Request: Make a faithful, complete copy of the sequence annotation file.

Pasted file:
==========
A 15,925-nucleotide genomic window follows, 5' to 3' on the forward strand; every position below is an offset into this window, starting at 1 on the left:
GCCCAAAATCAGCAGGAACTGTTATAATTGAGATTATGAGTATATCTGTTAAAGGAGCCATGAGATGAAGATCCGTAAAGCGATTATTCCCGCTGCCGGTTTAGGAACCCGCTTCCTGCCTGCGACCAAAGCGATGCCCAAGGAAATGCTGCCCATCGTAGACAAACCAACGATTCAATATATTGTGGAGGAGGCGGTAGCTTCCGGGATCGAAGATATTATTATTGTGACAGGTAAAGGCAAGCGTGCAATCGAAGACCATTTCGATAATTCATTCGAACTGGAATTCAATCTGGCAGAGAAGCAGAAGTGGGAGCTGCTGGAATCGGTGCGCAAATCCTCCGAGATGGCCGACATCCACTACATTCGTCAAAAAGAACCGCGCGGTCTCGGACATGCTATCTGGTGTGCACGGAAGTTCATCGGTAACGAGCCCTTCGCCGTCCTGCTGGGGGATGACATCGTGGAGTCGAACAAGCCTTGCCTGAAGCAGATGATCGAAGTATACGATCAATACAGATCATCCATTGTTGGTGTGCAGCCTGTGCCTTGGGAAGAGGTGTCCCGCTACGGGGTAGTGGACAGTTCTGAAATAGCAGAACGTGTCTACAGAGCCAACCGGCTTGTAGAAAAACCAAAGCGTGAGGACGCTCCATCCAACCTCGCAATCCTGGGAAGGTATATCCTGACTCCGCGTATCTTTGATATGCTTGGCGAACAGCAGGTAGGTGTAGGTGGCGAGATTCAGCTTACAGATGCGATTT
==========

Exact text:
A 15,925-nucleotide genomic window follows, 5' to 3' on the forward strand; every position below is an offset into this window, starting at 1 on the left:
GCCCAAAATCAGCAGGAACTGTTATAATTGAGATTATGAGTATATCTGTTAAAGGAGCCATGAGATGAAGATCCGTAAAGCGATTATTCCCGCTGCCGGTTTAGGAACCCGCTTCCTGCCTGCGACCAAAGCGATGCCCAAGGAAATGCTGCCCATCGTAGACAAACCAACGATTCAATATATTGTGGAGGAGGCGGTAGCTTCCGGGATCGAAGATATTATTATTGTGACAGGTAAAGGCAAGCGTGCAATCGAAGACCATTTCGATAATTCATTCGAACTGGAATTCAATCTGGCAGAGAAGCAGAAGTGGGAGCTGCTGGAATCGGTGCGCAAATCCTCCGAGATGGCCGACATCCACTACATTCGTCAAAAAGAACCGCGCGGTCTCGGACATGCTATCTGGTGTGCACGGAAGTTCATCGGTAACGAGCCCTTCGCCGTCCTGCTGGGGGATGACATCGTGGAGTCGAACAAGCCTTGCCTGAAGCAGATGATCGAAGTATACGATCAATACAGATCATCCATTGTTGGTGTGCAGCCTGTGCCTTGGGAAGAGGTGTCCCGCTACGGGGTAGTGGACAGTTCTGAAATAGCAGAACGTGTCTACAGAGCCAACCGGCTTGTAGAAAAACCAAAGCGTGAGGACGCTCCATCCAACCTCGCAATCCTGGGAAGGTATATCCTGACTCCGCGTATCTTTGATATGCTTGGCGAACAGCAGGTAGGTGTAGGTGGCGAGATTCAGCTTACAGATGCGATTT